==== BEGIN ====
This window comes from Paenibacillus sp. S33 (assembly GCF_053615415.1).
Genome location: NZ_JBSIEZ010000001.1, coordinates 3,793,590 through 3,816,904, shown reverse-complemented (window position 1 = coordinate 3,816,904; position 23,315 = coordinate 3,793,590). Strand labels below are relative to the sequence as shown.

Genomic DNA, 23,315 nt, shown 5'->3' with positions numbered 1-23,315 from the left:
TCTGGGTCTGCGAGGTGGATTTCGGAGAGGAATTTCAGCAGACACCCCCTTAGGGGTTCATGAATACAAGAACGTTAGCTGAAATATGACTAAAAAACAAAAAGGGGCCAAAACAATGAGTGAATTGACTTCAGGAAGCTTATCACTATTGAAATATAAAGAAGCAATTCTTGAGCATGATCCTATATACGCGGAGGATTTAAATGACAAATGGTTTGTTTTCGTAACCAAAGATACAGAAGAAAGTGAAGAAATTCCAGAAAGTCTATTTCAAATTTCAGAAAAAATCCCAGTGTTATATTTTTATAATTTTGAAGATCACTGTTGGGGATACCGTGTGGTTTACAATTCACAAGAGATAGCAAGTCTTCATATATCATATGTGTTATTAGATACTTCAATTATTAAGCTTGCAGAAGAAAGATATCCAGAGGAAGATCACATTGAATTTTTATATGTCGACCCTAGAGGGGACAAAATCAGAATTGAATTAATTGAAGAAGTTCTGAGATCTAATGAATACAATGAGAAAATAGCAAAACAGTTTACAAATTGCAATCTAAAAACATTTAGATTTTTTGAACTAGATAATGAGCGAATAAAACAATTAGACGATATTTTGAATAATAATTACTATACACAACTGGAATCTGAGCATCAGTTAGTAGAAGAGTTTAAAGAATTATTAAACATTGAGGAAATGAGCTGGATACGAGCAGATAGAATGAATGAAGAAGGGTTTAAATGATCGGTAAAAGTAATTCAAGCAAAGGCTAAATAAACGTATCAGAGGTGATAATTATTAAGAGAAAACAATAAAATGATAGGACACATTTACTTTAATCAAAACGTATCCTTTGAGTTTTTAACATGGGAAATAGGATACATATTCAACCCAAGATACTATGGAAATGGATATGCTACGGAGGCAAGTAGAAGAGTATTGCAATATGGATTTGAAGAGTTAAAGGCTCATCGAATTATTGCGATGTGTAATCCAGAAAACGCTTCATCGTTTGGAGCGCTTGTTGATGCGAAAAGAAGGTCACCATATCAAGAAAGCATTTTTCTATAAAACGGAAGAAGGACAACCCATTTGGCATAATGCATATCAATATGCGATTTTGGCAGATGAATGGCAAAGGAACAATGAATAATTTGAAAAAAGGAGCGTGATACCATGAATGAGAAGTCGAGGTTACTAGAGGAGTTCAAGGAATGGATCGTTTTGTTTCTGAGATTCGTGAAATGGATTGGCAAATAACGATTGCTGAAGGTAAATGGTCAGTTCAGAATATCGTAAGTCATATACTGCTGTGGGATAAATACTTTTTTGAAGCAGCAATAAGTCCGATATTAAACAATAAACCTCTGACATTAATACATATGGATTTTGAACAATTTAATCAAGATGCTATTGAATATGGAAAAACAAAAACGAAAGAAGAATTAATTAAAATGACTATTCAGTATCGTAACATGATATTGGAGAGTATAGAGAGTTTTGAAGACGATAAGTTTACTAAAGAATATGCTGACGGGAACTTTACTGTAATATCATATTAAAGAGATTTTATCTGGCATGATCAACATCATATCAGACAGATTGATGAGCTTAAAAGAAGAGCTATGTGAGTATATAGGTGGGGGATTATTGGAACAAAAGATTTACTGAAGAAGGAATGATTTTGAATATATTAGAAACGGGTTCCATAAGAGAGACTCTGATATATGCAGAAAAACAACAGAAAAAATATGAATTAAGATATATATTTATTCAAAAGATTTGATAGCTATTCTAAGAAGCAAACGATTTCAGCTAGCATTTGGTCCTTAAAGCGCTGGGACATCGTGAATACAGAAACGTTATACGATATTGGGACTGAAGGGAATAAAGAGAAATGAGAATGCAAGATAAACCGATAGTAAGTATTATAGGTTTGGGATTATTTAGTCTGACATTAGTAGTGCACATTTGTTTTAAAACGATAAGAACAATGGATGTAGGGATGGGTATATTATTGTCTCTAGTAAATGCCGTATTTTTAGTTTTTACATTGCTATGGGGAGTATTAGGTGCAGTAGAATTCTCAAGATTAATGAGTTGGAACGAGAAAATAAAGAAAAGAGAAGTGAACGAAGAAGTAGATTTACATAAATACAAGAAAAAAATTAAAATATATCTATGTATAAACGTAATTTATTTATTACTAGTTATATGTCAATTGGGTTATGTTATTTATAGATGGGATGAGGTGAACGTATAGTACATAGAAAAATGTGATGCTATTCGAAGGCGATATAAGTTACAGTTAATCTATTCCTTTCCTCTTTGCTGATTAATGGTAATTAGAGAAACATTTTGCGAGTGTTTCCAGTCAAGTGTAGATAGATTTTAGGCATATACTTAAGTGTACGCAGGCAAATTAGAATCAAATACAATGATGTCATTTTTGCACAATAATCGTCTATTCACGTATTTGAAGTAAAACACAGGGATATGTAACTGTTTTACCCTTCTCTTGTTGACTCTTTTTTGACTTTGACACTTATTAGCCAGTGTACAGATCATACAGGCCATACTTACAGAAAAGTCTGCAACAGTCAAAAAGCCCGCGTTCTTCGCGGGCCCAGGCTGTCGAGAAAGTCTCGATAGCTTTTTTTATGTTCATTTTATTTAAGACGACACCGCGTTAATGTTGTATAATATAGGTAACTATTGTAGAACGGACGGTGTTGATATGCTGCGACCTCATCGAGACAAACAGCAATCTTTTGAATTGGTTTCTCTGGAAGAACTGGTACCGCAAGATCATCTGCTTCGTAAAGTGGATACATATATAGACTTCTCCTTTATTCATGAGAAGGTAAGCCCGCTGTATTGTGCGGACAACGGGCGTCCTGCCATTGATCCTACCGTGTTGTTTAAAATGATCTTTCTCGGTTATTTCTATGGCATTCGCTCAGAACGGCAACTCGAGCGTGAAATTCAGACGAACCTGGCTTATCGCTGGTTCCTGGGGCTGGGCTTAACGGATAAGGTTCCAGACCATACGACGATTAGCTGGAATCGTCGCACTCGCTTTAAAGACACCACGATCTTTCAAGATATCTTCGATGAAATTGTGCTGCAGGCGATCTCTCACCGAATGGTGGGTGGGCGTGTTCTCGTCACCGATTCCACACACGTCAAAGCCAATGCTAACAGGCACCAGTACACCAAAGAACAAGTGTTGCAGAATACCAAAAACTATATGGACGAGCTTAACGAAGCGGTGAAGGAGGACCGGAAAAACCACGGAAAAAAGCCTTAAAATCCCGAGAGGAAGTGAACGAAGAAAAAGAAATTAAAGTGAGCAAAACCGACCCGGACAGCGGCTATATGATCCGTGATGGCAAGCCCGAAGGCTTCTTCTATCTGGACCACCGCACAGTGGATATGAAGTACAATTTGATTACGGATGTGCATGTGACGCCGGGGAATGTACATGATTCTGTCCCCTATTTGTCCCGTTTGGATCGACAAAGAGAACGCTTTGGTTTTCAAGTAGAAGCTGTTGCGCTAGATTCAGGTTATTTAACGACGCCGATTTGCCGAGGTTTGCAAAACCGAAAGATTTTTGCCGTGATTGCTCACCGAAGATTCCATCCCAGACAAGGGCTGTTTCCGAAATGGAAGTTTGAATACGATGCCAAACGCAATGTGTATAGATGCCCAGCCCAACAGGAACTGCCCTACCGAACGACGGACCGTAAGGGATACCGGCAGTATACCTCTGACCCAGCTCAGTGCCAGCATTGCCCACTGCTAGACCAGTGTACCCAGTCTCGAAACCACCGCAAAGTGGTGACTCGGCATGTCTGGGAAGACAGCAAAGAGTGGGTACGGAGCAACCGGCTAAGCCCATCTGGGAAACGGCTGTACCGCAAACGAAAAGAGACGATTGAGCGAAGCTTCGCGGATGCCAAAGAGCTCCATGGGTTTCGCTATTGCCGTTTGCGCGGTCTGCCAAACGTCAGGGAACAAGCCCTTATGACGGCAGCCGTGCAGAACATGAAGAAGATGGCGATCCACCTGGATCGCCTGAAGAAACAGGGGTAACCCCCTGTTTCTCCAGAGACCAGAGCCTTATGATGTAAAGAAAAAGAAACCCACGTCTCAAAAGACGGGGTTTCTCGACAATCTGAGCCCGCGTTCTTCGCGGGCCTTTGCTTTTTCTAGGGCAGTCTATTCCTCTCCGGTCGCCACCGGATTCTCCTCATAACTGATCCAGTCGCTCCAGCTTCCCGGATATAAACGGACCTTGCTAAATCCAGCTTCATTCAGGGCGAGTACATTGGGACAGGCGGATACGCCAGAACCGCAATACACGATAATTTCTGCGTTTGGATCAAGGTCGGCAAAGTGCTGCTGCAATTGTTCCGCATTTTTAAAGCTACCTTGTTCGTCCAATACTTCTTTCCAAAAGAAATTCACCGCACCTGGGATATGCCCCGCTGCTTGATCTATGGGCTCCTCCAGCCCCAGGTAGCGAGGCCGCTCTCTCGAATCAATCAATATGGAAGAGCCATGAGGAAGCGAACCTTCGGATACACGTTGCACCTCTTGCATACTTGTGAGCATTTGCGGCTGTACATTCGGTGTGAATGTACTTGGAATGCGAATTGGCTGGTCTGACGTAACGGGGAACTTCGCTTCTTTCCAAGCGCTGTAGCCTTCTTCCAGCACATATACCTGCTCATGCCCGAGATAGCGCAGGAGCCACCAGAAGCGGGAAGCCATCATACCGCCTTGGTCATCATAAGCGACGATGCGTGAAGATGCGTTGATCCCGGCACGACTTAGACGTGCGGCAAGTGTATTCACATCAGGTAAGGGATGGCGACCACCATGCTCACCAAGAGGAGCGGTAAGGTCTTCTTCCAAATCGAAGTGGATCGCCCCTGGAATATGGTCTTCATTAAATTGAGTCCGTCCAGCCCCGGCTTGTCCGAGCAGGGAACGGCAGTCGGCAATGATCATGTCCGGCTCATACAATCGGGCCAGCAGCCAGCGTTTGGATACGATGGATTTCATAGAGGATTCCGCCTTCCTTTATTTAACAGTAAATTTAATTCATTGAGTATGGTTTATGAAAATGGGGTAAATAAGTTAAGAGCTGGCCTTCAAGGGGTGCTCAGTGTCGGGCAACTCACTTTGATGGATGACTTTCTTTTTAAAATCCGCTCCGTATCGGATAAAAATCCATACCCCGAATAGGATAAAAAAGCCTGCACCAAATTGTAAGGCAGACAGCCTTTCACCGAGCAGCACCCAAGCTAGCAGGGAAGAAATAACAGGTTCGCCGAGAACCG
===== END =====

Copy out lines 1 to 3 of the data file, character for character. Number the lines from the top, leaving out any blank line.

This window comes from Paenibacillus sp. S33 (assembly GCF_053615415.1).
Genome location: NZ_JBSIEZ010000001.1, coordinates 3,793,590 through 3,816,904, shown reverse-complemented (window position 1 = coordinate 3,816,904; position 23,315 = coordinate 3,793,590). Strand labels below are relative to the sequence as shown.

Genomic DNA, 23,315 nt, shown 5'->3' with positions numbered 1-23,315 from the left: